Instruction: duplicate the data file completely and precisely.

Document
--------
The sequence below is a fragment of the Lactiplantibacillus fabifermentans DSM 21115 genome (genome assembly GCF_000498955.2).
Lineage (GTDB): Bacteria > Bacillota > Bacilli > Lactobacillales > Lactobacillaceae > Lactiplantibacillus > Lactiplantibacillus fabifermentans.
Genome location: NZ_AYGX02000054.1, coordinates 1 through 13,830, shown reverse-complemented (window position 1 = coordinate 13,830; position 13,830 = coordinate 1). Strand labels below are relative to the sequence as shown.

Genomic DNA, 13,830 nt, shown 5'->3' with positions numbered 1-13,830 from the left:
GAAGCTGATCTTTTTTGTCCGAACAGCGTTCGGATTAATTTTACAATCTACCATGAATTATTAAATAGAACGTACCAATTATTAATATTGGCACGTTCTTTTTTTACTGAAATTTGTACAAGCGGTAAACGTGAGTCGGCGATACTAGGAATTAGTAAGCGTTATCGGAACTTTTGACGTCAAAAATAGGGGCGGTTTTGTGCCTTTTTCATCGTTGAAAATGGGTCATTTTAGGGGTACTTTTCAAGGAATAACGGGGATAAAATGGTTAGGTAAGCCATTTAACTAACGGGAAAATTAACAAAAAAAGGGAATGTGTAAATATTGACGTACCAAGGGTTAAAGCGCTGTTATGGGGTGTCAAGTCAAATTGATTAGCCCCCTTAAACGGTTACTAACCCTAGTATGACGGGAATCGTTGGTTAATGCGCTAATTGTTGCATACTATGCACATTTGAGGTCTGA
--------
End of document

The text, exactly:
The sequence below is a fragment of the Lactiplantibacillus fabifermentans DSM 21115 genome (genome assembly GCF_000498955.2).
Lineage (GTDB): Bacteria > Bacillota > Bacilli > Lactobacillales > Lactobacillaceae > Lactiplantibacillus > Lactiplantibacillus fabifermentans.
Genome location: NZ_AYGX02000054.1, coordinates 1 through 13,830, shown reverse-complemented (window position 1 = coordinate 13,830; position 13,830 = coordinate 1). Strand labels below are relative to the sequence as shown.

Genomic DNA, 13,830 nt, shown 5'->3' with positions numbered 1-13,830 from the left:
GAAGCTGATCTTTTTTGTCCGAACAGCGTTCGGATTAATTTTACAATCTACCATGAATTATTAAATAGAACGTACCAATTATTAATATTGGCACGTTCTTTTTTTACTGAAATTTGTACAAGCGGTAAACGTGAGTCGGCGATACTAGGAATTAGTAAGCGTTATCGGAACTTTTGACGTCAAAAATAGGGGCGGTTTTGTGCCTTTTTCATCGTTGAAAATGGGTCATTTTAGGGGTACTTTTCAAGGAATAACGGGGATAAAATGGTTAGGTAAGCCATTTAACTAACGGGAAAATTAACAAAAAAAGGGAATGTGTAAATATTGACGTACCAAGGGTTAAAGCGCTGTTATGGGGTGTCAAGTCAAATTGATTAGCCCCCTTAAACGGTTACTAACCCTAGTATGACGGGAATCGTTGGTTAATGCGCTAATTGTTGCATACTATGCACATTTGAGGTCTGA